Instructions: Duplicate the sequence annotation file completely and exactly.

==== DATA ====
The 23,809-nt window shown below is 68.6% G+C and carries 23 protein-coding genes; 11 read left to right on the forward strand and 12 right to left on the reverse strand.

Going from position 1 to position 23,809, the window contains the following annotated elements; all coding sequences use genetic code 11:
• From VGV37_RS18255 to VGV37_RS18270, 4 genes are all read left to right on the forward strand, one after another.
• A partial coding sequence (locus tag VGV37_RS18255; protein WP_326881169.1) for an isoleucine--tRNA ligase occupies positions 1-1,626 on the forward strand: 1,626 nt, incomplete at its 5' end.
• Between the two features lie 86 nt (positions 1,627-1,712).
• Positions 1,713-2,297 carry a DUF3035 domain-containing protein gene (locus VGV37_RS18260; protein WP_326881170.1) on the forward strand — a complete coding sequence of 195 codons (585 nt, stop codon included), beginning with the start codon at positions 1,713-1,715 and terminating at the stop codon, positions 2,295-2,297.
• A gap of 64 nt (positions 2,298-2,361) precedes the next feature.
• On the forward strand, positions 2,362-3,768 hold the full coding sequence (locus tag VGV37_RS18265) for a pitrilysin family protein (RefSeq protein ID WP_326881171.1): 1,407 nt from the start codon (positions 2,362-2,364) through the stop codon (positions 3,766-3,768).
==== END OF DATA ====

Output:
The 23,809-nt window shown below is 68.6% G+C and carries 23 protein-coding genes; 11 read left to right on the forward strand and 12 right to left on the reverse strand.

Going from position 1 to position 23,809, the window contains the following annotated elements; all coding sequences use genetic code 11:
• From VGV37_RS18255 to VGV37_RS18270, 4 genes are all read left to right on the forward strand, one after another.
• A partial coding sequence (locus tag VGV37_RS18255; protein WP_326881169.1) for an isoleucine--tRNA ligase occupies positions 1-1,626 on the forward strand: 1,626 nt, incomplete at its 5' end.
• Between the two features lie 86 nt (positions 1,627-1,712).
• Positions 1,713-2,297 carry a DUF3035 domain-containing protein gene (locus VGV37_RS18260; protein WP_326881170.1) on the forward strand — a complete coding sequence of 195 codons (585 nt, stop codon included), beginning with the start codon at positions 1,713-1,715 and terminating at the stop codon, positions 2,295-2,297.
• A gap of 64 nt (positions 2,298-2,361) precedes the next feature.
• On the forward strand, positions 2,362-3,768 hold the full coding sequence (locus tag VGV37_RS18265) for a pitrilysin family protein (RefSeq protein ID WP_326881171.1): 1,407 nt from the start codon (positions 2,362-2,364) through the stop codon (positions 3,766-3,768).